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14 December 2017

A ‘moderate’ breakthrough in the Brexit impasse: the Commission decides to move on to phase II but sticky issues drag on

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This month's 136th Brussels for Breakfast debate and CPD Notes took stock of Theresa May's last-minute deal with the Commission to recommend 'sufficient progress' to begin trade talks. The endorsement of Basel III revamped rules and the upcoming MiFID II and IFRS9 packages were also topical.

Graham Bishop/Paula Martín

Organised by the Centre for the Study of Financial Innovation (CSFI) with co-presenterHans Hack (FTI Consulting)  

This blog covers the key subjects since our last meeting that I hoped to cover but, as always, we ran out of time to deal with them all. As a Friend, you can watch the 28th `structured’ CPD web-cast with CISI. These Notes may be read to record a further 30 minutes of `structured CPD’, including a dipping into the links to the underlying stories.

Highlights from the “Brussels for Breakfast” meeting

“471 days until we go over the cliff” again dominated the discussion – unsurprisingly in the light of the agreement that the Brexit negotiations have made “sufficient progress”. The full implications of DEXEU Secretary Davis’ subsequent comments on this agreement not being “binding” proved contentious but the EU reactions is key: first sort out a transition (or is it a prolongation?) and only then move to discuss the trade deal in March. Given the lags in the EU’s legislative process, and possible Treaty ratifications, it is easy to see that the trade deal needs to be struck by the autumn – giving credibility to Barnier’s comment that there will only be time to do a deal similar to the Canada CETA trade agreement. For the City, this would be deeply unsatisfactory as the “prudential carve-out” may create a very bad outcome.

However, the same analysis of the legislative process underlined that time is running out for new legislative initiatives as the shadow of the April 2019 dissolution of the Parliament and October termination of the Commission is now darkening the outlook. That makes the comprehensive Commission proposal on Completing EMU all the more surprising – especially in the absence of a German Government.

However, that should not detract from the potential progress on many parts of the November 2016 Banking Package of Risk Reduction Measures. Progress is now underway with ECON reports on CRD and CRR proposals, and the Presidency is attempting to create a Council consensus. However, the key discussion focussed on the issue of NPLs – heavily reflecting the travails of Italy. The mechanics of the “expected losses” thrown up by IFRS9 coming into force yet the losses being public information - correctly – but only progressively reflected in regulatory capital bemused participants. But that should not obscure the real progress on the ECB’s push for quick recognition of “new” NPLs and possibly a platform or European “asset management company” to trigger a genuine market.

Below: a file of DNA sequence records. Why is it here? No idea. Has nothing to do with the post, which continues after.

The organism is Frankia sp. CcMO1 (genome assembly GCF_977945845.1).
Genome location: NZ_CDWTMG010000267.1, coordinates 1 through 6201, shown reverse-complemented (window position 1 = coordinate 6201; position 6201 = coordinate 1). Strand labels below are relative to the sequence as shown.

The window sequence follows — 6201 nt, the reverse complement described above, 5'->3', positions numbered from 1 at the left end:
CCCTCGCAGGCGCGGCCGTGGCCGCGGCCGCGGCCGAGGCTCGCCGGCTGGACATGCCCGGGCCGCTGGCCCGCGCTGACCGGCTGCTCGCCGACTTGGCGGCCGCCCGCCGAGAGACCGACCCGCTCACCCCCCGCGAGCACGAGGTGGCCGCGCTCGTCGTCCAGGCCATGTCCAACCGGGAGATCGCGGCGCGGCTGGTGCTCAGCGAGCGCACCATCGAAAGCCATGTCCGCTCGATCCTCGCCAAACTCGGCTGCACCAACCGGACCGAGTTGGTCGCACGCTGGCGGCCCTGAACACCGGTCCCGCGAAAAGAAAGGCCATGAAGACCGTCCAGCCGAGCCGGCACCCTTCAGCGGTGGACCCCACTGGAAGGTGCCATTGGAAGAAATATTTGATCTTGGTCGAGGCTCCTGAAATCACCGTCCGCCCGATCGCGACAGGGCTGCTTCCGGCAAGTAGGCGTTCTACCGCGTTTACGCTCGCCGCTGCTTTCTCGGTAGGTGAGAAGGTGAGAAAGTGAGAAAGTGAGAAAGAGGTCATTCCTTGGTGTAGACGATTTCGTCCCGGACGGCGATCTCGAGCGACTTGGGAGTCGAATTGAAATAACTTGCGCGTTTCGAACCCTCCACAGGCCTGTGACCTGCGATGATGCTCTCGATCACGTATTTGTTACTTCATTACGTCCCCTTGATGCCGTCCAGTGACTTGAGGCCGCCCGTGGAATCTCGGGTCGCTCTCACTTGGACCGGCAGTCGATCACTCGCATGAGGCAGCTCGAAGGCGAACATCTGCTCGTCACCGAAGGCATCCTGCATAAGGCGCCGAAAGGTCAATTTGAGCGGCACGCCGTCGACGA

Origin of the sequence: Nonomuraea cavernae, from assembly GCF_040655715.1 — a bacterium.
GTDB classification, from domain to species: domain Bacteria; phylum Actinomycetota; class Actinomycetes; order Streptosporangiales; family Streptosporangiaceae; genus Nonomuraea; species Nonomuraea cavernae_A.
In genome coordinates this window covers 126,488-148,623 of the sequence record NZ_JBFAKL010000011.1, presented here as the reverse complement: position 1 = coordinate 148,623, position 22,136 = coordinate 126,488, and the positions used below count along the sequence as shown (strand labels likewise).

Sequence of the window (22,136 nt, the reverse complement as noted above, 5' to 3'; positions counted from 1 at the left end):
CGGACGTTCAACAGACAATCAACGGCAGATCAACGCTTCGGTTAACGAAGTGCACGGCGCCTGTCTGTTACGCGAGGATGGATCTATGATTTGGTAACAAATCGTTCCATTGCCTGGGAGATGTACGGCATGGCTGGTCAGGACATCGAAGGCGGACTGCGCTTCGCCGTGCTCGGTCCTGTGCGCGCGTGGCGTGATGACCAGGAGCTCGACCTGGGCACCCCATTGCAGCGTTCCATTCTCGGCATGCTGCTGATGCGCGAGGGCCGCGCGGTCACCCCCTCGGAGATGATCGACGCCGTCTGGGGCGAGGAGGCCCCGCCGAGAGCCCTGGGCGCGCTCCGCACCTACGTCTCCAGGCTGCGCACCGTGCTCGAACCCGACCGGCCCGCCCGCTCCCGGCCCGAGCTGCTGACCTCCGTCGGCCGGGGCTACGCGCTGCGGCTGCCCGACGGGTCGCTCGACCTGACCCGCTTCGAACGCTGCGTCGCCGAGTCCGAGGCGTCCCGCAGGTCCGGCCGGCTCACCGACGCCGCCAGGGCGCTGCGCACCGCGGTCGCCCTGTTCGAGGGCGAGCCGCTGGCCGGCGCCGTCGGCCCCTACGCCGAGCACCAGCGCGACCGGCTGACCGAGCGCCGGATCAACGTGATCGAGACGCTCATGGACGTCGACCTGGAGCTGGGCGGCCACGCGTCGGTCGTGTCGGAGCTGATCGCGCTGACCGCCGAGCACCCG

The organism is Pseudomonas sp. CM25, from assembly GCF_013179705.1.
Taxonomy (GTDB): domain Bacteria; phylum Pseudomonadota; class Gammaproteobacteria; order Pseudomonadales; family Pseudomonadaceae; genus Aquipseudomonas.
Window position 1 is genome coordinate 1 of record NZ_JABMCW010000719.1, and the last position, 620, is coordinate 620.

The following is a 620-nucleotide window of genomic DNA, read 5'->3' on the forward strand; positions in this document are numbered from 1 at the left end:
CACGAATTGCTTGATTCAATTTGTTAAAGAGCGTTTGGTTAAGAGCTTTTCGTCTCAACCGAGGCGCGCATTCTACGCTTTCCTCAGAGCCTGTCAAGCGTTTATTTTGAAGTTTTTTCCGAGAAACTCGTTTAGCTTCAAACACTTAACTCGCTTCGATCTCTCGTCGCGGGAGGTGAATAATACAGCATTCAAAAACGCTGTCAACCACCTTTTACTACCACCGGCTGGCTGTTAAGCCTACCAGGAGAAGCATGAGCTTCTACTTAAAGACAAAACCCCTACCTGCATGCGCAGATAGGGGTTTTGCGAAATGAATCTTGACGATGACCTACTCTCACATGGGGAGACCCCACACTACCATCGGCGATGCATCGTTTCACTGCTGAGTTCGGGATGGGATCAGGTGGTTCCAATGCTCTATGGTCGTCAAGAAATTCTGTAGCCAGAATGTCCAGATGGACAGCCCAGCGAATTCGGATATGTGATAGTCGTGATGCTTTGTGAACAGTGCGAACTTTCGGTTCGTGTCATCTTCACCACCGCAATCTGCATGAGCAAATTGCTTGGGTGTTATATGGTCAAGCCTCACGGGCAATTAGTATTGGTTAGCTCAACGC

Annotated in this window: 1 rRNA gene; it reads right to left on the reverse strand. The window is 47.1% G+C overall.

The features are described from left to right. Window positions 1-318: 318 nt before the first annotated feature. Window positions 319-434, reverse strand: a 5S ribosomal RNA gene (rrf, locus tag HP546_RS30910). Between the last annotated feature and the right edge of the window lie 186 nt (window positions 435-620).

In the spirit of CPD, we finished by discussing Governor Carney’s speech on two years of the Fair and Effective Markets Review which included comments on the FSB’s “misconduct action plan”. An initial fruit of this is the ESCB’s statements of commitment to the FX global code but the lawyers present argued that unless banks actually incorporate the code in their contractual `Ts and Cs’, it would not be enforceable in UK courts – so what is the point?  


These Notes for the Friends of Graham Bishop will be supplemented by our full Workbook for our CPD clients (link) – in conjunction with the 30-minute CISI webcast. We have launched our new “CPD Weekly – 10 Minute Read ‘n Verify” (link) to comply with ESMA Guidelines

Key issues of the rest of the month included:

Theresa May might have received a very special Christmas present that will throw her a lifeline to survive politically to 2017: the long overdue declaration by the Commission that ‘sufficient progress’ has been achieved and a – not likely, after being ruled out by member countries angered by Davis’ remarks that the draft guidelines are ‘not binding’- swift start of the hardest and most ardently wanted part – trade and transitional arrangements talks. The Prime Minister is clinging on the hope that EU leaders will finally approve the guidelines drafted by the Council President on the base of May and Juncker’s joint report on Friday,15th

Talks came to a head at the beginning of last week with Brussels, London and Dublin agreeing on the guidelines for avoiding a hard border between Northern Ireland and the rest of the island but – little detail – as May forgot to consult the Irish Unionists who prop up her Government, which thwarted a likely agreement. It looks like David Davis’ recognition that “you don’t need to know that much” to conduct the talks in which the UK and the bloc part ways after 40 years of British membership is not correct after all – a smattering of negotiating skills would have spared the ‘Brexit team’ a big squabble with the DUP and among Conservative MPs over Ireland and the financial settlement.

Multiple phone calls overnight on Thursday the 7th and an early flight to Brussels on Friday made the final trick and the British PM got a close call nearly on the deadline – an initial recommendation for the Council to concede talks to move on to the second phase, the hardest of them, for which lawmakers “only have ten months left to determine the transition period and our future relations with the UK”, Tusk reminded.